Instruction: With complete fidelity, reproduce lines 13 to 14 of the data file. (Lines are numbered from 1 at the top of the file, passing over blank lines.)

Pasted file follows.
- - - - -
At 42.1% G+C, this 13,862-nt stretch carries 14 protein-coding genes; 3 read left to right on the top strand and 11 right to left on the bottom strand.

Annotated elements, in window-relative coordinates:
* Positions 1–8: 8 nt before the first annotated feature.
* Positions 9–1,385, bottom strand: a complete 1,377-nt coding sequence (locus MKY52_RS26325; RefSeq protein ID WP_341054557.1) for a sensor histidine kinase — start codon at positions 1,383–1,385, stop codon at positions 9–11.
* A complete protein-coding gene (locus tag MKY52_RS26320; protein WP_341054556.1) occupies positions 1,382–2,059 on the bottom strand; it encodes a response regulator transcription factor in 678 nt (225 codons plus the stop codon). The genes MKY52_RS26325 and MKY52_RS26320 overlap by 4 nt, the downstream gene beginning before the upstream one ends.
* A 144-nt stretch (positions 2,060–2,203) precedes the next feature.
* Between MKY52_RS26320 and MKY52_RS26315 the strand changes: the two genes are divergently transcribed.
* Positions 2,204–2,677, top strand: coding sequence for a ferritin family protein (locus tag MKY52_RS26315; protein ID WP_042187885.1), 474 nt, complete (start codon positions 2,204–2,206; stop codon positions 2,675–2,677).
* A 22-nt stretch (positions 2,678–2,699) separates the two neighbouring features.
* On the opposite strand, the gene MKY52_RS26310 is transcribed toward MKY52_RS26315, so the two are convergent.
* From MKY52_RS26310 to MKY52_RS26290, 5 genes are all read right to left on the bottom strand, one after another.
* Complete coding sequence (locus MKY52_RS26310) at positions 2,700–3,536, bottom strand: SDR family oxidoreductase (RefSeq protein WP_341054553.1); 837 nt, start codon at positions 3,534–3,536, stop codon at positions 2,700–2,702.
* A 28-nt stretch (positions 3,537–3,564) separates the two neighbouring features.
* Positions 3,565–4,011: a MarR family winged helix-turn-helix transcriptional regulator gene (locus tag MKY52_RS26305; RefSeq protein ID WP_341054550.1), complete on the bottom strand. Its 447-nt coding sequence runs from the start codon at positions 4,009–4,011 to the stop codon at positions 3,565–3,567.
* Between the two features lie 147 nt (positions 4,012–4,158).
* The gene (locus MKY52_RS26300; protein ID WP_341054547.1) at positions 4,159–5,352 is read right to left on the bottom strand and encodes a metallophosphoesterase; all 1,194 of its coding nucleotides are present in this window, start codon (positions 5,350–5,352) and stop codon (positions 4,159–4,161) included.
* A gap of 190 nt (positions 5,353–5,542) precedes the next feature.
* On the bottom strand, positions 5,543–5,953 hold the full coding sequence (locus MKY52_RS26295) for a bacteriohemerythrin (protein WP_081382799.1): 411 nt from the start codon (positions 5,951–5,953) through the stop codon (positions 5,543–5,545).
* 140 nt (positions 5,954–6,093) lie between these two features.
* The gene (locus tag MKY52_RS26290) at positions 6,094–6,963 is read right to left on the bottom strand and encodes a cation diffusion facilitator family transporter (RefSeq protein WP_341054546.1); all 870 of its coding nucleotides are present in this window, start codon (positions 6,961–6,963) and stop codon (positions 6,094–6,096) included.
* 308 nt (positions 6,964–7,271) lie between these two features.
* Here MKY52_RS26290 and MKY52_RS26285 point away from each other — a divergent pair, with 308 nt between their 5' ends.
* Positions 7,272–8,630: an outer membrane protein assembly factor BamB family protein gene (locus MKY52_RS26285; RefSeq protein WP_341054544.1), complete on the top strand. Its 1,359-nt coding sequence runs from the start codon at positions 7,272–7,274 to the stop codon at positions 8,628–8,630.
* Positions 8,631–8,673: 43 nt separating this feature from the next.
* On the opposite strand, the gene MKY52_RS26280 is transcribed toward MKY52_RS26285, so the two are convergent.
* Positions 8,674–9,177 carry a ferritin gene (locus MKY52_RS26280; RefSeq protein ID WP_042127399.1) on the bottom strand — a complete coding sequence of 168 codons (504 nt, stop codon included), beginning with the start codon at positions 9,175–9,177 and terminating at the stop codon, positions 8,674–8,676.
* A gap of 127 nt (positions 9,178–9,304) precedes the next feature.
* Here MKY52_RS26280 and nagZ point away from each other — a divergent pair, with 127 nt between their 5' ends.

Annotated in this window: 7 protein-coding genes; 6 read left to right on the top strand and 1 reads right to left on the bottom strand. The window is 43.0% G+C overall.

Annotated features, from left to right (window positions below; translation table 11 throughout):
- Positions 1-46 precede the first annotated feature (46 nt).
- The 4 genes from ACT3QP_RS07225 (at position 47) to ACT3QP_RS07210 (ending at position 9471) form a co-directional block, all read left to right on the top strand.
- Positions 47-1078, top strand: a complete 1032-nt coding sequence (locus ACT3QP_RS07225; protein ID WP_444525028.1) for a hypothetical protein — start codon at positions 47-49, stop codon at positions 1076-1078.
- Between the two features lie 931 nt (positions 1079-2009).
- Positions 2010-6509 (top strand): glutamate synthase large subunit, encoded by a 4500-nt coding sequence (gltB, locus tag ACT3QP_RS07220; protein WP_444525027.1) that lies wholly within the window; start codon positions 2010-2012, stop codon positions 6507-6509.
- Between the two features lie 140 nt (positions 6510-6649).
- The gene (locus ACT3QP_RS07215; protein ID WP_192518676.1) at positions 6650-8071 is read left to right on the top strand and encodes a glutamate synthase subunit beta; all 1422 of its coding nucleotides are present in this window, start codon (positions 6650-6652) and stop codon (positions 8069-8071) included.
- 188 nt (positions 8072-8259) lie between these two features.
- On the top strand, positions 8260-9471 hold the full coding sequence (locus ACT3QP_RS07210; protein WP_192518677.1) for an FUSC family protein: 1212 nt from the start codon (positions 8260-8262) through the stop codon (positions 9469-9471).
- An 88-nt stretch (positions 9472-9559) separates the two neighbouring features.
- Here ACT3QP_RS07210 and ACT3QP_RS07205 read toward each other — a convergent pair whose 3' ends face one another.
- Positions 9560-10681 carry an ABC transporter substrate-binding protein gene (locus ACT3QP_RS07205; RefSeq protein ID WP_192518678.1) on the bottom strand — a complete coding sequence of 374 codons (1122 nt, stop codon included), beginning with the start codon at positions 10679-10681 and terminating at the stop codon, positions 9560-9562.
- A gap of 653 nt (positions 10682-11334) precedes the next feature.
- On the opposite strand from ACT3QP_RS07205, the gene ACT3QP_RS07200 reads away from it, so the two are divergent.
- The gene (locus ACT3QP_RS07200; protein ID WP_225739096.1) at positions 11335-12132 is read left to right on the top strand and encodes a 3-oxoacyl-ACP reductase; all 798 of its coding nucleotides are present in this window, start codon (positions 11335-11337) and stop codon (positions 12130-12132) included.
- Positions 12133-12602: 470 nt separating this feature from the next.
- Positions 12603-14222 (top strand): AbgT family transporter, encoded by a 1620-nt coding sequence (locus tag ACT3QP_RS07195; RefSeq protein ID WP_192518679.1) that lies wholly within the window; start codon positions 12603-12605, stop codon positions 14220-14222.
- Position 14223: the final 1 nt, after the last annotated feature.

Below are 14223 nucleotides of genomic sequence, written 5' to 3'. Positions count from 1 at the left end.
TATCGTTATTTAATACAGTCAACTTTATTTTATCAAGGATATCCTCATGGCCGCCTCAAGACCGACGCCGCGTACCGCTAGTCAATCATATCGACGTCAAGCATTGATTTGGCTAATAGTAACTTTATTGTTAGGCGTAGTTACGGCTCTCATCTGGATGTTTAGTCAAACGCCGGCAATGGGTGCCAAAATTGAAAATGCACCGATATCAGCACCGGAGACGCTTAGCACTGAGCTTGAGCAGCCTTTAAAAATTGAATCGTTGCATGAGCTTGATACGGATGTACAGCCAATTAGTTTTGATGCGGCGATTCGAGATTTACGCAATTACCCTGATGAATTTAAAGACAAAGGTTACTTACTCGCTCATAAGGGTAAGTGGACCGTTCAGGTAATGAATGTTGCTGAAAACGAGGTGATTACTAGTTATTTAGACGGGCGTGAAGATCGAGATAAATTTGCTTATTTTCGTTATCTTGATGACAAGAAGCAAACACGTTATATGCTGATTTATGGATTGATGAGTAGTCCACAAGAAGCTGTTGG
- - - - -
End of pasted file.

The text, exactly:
* A 28-nt stretch (positions 3,537–3,564) separates the two neighbouring features.
* Positions 3,565–4,011: a MarR family winged helix-turn-helix transcriptional regulator gene (locus tag MKY52_RS26305; RefSeq protein ID WP_341054550.1), complete on the bottom strand. Its 447-nt coding sequence runs from the start codon at positions 4,009–4,011 to the stop codon at positions 3,565–3,567.